Will it still be compatible with the location you've chosen? Keep in mind that the root system can grow up to three times beyond the canopy of the tree! When it has grown to its full size, will it interfere with buildings, power lines, sidewalks or other structures? Is there proper drainage in the spot you've chosen? Believe it or not, more trees die from too much water because of poor drainage, than from too little water (even in drought-ridden SoCal).
Finally, what is the condition of the soil? Is it compacted? Lacking in nutrients? Poor consistency? Usually, these situations are easily remedied. It is always wise to have your soil tested before you plant; it will save you time and money in the long run, and the tree you've invested in will have everything it needs to flourish, right from the start.
Selecting the right tree.
The topic of choosing the right tree covers such a wide range of information we couldn't possibly cover it all here. For now, keep the following in mind:
Deciduous or evergreen?
Do you want to deal with the mess of fallen leaves and/or berries? If you are planting near a pool or jacuzzi, or near an entrance to your home with white carpets, my guess would be no! All trees are messy to a certain degree, but evergreen trees like pepper and olive trees can be a clean-up nightmare. Consider carefully how much time you want to spend caring for your tree!
Verify with the nursery that the tree has been correctly identified and labeled.
It's a costly mistake that you may not realize for several years, and when you do, could result in the need for removal of the tree.
Make sure the tree is not root bound.
If you buy a new tree and find the root system has overgrown the container, return it. Strangling (girdling) the root system of a young tree can stifle the growth, hinder the health and vigor of the tree, and wreak havoc on the tree's immune system.
Digging the hole.
The size of the hole you dig greatly affects how well your tree adapts to its new home. You should only go as deep as the tree's root ball, but twice as wide. This allows for horizontal spreading of the root system, which is vital for the tree to establish itself in its new environment.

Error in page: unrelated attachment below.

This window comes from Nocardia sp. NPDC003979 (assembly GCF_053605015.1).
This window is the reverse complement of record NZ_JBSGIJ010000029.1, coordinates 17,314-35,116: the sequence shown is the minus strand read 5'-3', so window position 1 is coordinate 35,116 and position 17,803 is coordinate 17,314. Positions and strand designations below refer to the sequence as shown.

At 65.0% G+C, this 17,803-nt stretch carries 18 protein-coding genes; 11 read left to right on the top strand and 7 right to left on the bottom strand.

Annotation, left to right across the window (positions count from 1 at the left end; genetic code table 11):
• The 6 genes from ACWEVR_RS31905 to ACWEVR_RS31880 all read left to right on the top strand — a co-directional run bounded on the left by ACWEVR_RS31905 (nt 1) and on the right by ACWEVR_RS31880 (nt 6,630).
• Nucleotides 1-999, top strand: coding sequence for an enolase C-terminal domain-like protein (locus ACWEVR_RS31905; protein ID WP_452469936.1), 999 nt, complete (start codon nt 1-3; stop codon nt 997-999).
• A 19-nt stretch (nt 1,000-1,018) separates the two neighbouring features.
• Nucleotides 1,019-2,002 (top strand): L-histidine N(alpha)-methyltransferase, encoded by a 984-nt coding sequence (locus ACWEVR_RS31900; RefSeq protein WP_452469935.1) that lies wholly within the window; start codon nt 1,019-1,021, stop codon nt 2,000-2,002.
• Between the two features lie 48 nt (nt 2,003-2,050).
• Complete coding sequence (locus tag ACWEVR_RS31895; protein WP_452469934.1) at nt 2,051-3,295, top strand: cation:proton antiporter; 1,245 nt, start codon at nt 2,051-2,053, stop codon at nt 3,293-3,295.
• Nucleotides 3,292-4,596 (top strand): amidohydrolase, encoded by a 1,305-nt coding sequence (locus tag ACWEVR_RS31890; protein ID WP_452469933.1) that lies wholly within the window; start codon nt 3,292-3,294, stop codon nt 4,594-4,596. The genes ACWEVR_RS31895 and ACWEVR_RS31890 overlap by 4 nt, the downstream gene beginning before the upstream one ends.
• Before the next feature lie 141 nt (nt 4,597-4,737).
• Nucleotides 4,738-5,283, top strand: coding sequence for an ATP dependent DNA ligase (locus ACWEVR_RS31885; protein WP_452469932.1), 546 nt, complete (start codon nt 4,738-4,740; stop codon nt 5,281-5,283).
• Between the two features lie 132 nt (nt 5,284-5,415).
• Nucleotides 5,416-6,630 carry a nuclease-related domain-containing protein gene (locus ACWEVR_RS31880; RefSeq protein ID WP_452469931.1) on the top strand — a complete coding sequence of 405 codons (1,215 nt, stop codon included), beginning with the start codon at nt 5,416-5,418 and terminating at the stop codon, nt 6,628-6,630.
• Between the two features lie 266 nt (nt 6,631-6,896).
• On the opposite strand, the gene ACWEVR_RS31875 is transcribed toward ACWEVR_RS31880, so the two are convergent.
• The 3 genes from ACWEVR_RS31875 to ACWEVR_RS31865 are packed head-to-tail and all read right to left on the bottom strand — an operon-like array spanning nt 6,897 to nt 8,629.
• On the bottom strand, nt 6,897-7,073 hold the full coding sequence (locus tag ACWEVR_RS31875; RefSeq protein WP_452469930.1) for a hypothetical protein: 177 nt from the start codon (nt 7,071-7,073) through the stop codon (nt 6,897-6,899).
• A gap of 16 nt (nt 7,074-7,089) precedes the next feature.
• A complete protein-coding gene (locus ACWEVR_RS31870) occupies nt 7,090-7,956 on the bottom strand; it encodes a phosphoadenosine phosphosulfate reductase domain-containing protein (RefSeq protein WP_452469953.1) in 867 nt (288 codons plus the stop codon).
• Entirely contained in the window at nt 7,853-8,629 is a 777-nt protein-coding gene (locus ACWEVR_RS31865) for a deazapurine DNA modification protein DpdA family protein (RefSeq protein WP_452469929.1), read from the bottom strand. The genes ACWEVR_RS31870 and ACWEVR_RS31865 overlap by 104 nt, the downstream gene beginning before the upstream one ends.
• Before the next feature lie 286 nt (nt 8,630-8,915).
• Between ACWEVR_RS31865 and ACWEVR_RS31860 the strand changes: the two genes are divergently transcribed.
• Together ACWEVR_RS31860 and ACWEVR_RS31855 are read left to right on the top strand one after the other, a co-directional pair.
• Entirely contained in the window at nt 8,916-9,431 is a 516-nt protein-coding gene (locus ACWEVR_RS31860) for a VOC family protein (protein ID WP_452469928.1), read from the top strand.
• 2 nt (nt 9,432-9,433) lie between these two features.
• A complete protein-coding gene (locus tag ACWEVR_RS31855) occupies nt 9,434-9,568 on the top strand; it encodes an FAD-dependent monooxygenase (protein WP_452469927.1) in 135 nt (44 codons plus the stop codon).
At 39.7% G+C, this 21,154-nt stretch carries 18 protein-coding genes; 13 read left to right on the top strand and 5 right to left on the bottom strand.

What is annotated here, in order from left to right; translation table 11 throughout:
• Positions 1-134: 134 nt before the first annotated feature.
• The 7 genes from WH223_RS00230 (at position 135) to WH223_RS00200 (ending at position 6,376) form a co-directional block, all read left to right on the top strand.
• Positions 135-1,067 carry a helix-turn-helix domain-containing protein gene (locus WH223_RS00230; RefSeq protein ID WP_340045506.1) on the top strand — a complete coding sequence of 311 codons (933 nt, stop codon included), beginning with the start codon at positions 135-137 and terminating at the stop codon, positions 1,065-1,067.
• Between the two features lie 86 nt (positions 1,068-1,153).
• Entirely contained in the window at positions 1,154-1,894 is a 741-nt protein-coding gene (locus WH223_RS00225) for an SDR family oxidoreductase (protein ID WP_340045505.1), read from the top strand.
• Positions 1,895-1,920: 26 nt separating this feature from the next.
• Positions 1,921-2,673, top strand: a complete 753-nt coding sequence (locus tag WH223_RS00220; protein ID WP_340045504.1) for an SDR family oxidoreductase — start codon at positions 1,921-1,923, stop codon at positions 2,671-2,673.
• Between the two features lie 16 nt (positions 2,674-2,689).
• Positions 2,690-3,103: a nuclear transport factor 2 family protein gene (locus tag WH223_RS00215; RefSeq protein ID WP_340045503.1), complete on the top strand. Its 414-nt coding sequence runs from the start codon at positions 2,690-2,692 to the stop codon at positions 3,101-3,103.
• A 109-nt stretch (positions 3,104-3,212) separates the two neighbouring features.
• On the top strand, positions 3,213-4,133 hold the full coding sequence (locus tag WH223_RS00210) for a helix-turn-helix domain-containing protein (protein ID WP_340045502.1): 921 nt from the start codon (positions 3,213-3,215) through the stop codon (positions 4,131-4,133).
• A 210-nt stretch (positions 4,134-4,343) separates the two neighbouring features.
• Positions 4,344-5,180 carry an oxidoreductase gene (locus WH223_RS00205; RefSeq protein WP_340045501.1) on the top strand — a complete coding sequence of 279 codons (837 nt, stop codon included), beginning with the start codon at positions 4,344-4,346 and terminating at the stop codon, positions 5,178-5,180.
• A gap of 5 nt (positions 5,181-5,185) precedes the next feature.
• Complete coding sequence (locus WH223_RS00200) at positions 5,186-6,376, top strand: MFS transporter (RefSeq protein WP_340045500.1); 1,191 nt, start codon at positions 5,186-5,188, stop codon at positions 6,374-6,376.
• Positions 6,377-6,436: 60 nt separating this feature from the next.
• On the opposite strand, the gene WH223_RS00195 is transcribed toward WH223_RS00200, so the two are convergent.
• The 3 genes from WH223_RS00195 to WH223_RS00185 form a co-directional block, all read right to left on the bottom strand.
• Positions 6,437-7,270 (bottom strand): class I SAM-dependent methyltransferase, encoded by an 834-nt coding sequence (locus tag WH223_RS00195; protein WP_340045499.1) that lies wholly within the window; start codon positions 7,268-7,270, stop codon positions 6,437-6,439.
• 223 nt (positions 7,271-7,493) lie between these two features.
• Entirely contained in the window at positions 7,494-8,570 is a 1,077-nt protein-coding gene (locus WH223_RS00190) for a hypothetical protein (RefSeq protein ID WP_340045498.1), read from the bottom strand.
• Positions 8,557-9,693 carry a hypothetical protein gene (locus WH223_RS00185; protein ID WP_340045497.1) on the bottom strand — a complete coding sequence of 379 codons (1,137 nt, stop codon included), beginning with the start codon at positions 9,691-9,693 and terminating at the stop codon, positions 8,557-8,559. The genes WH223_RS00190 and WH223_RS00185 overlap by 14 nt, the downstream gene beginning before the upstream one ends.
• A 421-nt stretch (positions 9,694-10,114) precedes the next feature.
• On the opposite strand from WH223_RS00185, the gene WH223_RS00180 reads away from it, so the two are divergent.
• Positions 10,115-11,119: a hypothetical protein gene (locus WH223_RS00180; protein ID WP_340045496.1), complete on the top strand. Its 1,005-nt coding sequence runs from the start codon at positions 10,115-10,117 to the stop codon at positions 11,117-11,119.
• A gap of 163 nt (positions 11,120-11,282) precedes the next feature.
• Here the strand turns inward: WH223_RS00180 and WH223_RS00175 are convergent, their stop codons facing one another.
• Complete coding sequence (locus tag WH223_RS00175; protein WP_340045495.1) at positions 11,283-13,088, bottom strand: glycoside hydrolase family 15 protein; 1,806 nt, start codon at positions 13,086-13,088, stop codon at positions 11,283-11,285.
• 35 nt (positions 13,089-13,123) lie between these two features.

Filling the hole.
When you are back-filling (replacing the soil) around the newly planted tree, it is best to use the same soil you removed. This maintains the consistency of the nutrients available to the roots and prevents shock. It is also helpful to saturate the soil as you back-fill – this helps to compact the soil around the roots and forces the release of excess oxygen. Make sure the base of the plant extends 1 to 2 inches higher than the existing grade to allow for settling.
The easiest way to water your trees, provide good saturation, and prevent run-off, is to create a water well. This is simply mounding the earth in a circle around the base of the tree, about one-third larger than the root ball. This forms a "wall" that prevents water from draining away before it is absorbed into the soil. Water wells are also easier on your water bill!
Improper staking is like deliberately torturing a tree. Never tie the stake directly against the tree. This can cause deformation in the development in both the bark and the trunk. Other problems caused by improper staking are weak trunk development, decreased root system, and wind deformation at the top. If the tree does not need to be staked, don't do it. If the tree won't stand upright without support, then make sure it is done properly.
Place two poles (approximately 2” diameter) outside the root ball, on either side of the tree. Make sure that one pole is standing in the direction of the typical wind path. The height of the poles should be no more than two-thirds the height of the tree. Use a flexible material for the tie. Never use fishing line, wire or twine as this will cut into the trunk of the tree and cause girdling. Loop the tie material around the trunk and each of the stakes (use separate ties for each stake), forming a figure eight. Employing the figure eight tie allows the tree flexibility in movement, while still providing stability. Don't leave the tree staked longer than necessary; most trees can stand on their own after the first year. Make sure you check the tree frequently for girdling or deformation.